Behind the Scenes of the Greater Poland Uprising

Ignacy Jan Paderewski and Poznań in december 1918

Marek Rezler

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Ignacy Jan Paderewski, a great patriot and exquisite musician and pianist, visited Poznań as early as in 1890 to give a performance in the (now non-existent) Jean Lambert hall in Piekary, and two days later in the Polish Theatre. The next time that he came to Poznań was on 29 October 1901, when he played in the J. Lambert hall, and on 12 December of the same year - in the Polish Theatre.

The most famous visit paid by Ignacy Paderewski in Poznań was related to the events which preceded the outbreak of the Greater Poland Uprising. In the political turmoil which was felt in the capital city of the reborn state, a commonly respected artist and patriot guaranteed the mitigation of emotions and was a person who stood above party ambitions and emotions. Most probably, it was the British minister of foreign affairs, Arthur Balfour who talked Paderewski into this trip during a conversation conducted in London in the middle of December 1918. In order to avoid travelling through the territory of Germany, initially, a trip by car through Austria and Czechoslovakia was considered, however, in the end, the British agreed to a sea trip to Gdańsk from whence the artist would go to Warsaw by train. However, before that, he held a meeting between 14-16 December 1918 with the Polish National Committee in Paris, where the artist's mission gained full support. On 22 December, Paderewski with his wife and Major Zygmunt Iwanowski of the Polish Army in France boarded the English HMS cruiser “Concord” in Harwich. Next day in Copenhagen, they were joined by officers of the British military mission: Colonel Harry Wade, Commander Henry B. Rawlings and Lieutenant Roy G. Langford and the future secretary of the artist Sylwin Strakacz. From the very beginning, the assumption was made that the artist would stop in Poznań during his trip to Warsaw, to discuss the current political situation and matters related to the circumstances of the incorporation of the territories of the Prussian partition into the reborn Republic of Poland after the signing of the peace treaty.

Paderewski arrived in Gdańsk in the morning on 25 December. There, he met representatives of the Commissariat of the Supreme People’s Council: Wojciech Korfanty, Stefan Łaszewski and Józef Wybicki.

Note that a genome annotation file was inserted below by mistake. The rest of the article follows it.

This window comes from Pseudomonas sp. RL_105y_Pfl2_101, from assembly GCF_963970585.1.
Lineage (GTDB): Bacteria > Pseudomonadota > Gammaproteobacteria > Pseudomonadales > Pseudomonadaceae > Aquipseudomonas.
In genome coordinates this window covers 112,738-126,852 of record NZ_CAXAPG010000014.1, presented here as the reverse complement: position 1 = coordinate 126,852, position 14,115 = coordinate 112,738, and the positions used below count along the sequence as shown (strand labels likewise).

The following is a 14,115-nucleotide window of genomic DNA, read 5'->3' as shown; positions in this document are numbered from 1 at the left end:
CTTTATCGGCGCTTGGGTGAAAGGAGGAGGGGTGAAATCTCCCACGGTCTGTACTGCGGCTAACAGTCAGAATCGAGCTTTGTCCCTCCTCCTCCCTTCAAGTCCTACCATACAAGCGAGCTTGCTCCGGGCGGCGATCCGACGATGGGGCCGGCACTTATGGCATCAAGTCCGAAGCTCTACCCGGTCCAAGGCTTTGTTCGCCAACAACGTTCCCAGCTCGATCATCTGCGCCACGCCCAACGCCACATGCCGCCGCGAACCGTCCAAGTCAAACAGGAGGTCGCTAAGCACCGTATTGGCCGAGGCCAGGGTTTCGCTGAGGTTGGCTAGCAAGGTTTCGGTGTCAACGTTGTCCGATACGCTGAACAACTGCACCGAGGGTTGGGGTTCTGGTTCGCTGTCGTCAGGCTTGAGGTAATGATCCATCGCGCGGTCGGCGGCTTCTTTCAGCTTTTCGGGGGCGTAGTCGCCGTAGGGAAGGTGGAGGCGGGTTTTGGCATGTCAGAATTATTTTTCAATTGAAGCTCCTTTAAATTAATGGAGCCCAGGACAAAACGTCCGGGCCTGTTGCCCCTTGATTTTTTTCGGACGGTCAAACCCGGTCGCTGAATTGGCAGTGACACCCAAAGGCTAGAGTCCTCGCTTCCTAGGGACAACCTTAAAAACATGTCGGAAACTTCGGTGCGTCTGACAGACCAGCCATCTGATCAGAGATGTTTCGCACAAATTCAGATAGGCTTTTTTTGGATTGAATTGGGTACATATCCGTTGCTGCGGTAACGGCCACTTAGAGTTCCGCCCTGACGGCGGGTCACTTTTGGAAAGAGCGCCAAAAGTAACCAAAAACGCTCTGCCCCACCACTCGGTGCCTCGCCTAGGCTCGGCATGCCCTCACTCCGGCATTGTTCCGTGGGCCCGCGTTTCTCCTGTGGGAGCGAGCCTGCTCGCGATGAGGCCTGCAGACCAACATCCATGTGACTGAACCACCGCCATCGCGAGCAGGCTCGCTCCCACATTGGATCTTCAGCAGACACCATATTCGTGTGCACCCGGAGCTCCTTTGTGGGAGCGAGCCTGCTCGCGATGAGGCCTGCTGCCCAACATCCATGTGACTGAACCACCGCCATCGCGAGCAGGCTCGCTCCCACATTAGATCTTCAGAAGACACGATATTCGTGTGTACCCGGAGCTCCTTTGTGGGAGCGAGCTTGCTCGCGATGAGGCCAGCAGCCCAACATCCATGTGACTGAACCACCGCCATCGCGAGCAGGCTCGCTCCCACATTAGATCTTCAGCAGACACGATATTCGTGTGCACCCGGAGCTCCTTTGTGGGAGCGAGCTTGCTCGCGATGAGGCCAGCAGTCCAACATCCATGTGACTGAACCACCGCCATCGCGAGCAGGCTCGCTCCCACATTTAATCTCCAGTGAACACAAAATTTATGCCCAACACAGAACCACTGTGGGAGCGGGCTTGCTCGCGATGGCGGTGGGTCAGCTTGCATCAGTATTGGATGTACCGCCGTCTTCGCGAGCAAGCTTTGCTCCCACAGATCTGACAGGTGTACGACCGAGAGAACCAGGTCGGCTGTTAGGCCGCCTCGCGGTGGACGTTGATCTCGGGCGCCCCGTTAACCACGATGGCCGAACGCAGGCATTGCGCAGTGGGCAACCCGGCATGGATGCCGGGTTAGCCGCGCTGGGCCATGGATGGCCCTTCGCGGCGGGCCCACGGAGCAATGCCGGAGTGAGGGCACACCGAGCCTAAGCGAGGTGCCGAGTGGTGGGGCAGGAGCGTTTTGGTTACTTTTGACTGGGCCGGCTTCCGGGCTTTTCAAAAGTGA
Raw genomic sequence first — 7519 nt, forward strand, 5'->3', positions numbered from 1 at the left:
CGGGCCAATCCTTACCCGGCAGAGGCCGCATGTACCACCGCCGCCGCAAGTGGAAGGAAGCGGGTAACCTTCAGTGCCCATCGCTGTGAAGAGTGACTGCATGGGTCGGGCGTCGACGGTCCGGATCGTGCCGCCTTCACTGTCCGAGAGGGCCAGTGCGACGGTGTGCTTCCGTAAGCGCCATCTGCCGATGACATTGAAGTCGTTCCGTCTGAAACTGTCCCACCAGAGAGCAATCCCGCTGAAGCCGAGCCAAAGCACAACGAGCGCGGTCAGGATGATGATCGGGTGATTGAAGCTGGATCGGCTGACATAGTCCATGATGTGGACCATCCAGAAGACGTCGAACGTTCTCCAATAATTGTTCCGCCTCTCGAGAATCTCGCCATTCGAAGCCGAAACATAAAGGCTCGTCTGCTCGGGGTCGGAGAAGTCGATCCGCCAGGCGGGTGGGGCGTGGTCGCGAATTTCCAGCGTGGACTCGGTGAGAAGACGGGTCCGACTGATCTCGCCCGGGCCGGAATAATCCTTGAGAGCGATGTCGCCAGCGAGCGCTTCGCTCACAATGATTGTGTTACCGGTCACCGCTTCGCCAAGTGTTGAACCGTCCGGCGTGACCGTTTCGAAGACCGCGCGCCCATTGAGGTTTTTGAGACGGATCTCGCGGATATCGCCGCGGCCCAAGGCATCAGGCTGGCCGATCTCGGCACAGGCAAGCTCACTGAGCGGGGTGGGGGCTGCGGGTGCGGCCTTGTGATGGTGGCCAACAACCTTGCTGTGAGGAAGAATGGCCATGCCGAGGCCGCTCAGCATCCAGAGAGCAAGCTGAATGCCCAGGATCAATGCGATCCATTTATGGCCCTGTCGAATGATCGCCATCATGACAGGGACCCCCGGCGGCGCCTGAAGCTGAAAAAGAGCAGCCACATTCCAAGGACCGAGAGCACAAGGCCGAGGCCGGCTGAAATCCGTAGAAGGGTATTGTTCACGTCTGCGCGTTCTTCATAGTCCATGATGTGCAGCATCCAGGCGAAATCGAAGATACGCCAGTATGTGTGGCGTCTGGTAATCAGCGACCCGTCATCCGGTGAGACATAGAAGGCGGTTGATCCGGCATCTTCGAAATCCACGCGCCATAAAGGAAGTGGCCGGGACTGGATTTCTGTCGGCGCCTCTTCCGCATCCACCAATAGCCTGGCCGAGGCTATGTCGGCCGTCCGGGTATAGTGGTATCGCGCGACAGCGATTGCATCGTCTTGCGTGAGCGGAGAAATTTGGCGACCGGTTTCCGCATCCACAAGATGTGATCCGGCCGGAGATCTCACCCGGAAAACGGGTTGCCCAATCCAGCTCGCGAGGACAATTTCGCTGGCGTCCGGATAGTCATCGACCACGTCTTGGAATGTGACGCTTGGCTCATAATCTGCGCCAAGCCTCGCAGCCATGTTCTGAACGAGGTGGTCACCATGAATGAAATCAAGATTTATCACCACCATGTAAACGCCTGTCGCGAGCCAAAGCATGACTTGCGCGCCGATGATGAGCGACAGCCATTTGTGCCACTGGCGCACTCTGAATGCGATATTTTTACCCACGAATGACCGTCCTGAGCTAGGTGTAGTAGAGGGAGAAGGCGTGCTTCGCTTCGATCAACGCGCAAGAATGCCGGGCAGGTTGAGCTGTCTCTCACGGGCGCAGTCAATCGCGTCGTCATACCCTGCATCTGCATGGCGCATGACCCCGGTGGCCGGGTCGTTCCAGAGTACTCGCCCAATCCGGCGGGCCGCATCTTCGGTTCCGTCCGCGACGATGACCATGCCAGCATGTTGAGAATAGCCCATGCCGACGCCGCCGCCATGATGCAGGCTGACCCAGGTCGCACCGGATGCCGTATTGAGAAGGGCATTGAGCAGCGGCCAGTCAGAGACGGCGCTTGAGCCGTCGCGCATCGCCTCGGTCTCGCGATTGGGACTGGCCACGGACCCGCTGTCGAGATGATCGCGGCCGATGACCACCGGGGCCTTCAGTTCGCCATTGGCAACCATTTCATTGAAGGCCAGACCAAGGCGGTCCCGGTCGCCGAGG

The news of Paderwski’s pending arrival in Poland reached Poznań as early as 21 December via telegraph from Lausanne and was published in the ”Kurier Poznański”, electrifying the Polish independence circles in the city. When, several days later it became clear that the artist would drive through Poznań and stop in the capital city of Greater Poland, the above-mentioned circles signalled the necessity to defend the master from the unpredictable behaviour of the German population and their army. Troops of the People's Guard were brought into the city from the surrounding towns, and a general feverish excitement was felt. The Germans, seeing what was happening, tried to prevent Paderewski from leaving the train at any cost, then the political talks (as was often practiced at that time) would be conducted in a wagon, at the railway station. The artist himself, being completely unacquainted with the situation in Poznań, was festively welcomed by the local Polish people at the consecutive stations between Gdańsk and Poznań. In Rogoźno, at about 11:00, a German captain, Andersch, who represented the Ministry of Foreign Affairs, got on the train and communicated the demand to Paderewski to not stop in Poznań. This declaration was widely rejected. In this situation the Germans switched off the street lights in the city to hinder the demonstrations. As a result of this, for the following two days, Poznań was lit only from the windows of houses and shop windows. However, the Poles who welcomed Paderewski had torches and various types of lanterns with them.

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